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A 33-year-old secretary presents three months after a motor vehicle collision with a mild asymmetry to her sternal area and difficulty swallowing. She denies any complaints of respiratory distress or upper extremity paresthesias. Her upper extremity neurovascular exam shows no deficits. A 3-D computed tomography image is shown in Figure A. What is the most appropriate treatment for this patient?
Nonoperative treatment with a sling and unrestricted activity in 3 months
Open reduction in the operating room with thoracic surgery back-up
Closed reduction in the office with local anesthetic
Closed reduction in the operating room with thoracic surgery back-up
Nonoperative treatment with immediate unrestricted active range of motion of the shoulder
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An 19-year-old male presents to the emergency room following an motor vehicle accident as an unrestrained driver. Examination reveals unilateral jugular vein engorgement. Chest and special view radiographs are seen in Figures A and B respectively. Following CT scan of the chest, the next step in management is
Nonsurgical management and follow-up CT scan in 6 weeks
Closed reduction in the emergency room under sedation
Closed reduction in the operating room under general anesthesia with thoracic surgery on standby, followed by figure-of-8 clavicle strap immobilization for 4 weeks
Closed reduction in the operating room under general anesthesia with thoracic surgery on standby, followed by compression plating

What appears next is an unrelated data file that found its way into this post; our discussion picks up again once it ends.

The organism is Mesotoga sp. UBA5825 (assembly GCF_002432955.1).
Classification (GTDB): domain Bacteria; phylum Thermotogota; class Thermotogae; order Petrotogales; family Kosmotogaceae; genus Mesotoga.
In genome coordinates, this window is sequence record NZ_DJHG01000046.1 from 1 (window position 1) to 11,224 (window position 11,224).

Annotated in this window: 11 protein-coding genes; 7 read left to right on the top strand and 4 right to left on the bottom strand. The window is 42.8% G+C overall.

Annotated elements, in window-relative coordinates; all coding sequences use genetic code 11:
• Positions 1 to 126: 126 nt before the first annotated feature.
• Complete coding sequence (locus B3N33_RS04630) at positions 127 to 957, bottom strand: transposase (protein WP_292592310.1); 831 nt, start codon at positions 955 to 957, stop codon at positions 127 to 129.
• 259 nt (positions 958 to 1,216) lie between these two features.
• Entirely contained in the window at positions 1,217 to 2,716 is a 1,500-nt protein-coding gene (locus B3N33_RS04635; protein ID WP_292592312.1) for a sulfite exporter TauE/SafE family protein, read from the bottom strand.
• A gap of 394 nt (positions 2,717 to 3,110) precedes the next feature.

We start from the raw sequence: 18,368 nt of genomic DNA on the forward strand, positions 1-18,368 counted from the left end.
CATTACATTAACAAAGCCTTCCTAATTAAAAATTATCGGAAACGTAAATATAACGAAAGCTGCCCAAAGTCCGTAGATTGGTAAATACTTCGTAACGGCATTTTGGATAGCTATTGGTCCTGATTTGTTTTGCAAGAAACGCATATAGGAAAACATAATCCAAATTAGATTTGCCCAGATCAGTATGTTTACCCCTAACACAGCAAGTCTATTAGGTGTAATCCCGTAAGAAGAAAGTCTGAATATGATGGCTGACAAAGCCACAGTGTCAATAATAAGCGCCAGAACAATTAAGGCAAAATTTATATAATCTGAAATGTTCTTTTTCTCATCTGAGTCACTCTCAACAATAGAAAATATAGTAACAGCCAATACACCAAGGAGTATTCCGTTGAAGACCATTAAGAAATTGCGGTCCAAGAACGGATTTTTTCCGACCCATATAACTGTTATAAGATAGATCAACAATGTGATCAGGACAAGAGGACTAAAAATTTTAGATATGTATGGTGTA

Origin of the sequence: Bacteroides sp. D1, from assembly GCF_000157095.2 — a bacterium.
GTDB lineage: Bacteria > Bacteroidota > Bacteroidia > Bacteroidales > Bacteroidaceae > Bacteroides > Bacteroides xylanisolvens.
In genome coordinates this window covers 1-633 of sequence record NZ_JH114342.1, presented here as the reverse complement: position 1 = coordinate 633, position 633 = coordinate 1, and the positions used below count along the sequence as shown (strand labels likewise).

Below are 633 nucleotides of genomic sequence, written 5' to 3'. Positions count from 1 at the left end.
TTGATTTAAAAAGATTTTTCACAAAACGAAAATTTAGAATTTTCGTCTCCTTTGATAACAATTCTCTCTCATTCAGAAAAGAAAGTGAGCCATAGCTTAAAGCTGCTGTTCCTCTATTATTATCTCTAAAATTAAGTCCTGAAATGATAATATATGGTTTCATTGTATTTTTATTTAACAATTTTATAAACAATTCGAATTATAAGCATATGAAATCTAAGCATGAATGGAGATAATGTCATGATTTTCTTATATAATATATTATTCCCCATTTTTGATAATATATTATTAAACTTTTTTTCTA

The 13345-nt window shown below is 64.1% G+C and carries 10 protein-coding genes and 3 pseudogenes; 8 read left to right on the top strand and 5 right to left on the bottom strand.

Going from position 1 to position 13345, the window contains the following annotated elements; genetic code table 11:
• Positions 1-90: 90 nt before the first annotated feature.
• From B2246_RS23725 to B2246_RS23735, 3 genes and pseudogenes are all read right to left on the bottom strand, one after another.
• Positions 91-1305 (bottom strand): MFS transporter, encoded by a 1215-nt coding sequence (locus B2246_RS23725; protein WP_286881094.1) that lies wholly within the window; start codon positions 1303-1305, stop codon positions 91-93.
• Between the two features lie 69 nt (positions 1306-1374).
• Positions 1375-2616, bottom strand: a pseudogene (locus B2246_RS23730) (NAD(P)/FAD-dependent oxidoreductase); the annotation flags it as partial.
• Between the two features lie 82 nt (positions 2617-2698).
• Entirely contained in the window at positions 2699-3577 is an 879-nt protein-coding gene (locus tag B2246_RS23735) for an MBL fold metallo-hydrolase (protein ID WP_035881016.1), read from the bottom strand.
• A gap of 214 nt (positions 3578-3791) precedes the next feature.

Open reduction in the operating room under general anesthesia, followed by transarticular pinning with K-wires
A 33-year-old female is diagnosed with spontaneous atraumatic subluxation of the sternoclavicular joint. She notes mild, intermittent pain and a small amount of prominence to that area. She is noted to have 6 points out of a possible 9 points on the Beighton-Horan scale. What is the most appropriate treatment at this time?
Figure of eight brace for 6 weeks followed by progressive physical therapy
Resection arthroplasty of the sternoclavicular joint
Sternoclavicular and costoclavicular ligament reconstruction
Which of the following is true regarding anterior sternoclavicular joint dislocations?
Reduction may result in tracheal injury
They are usually stable following closed reduction
They require fusion to hold the reduction
They are rarely symptomatic when left unreduced
They should be treated acutely with medial clavicle excision
A 16-year-old male fell from a roof onto his right shoulder and presents with decreased pulses in his right upper extremity. Imaging reveals a posterior sternoclavicular dislocation. What is the best treatment at this time?
Nonoperative treatment with a sling and swathe for six weeks
Nonoperative treatment with immediate active range of motion of the shoulder
Closed reduction in the emergency room
Open reduction and pinning of his medial clavicular physeal injury
Reduction in the operating room with thoracic surgery back-up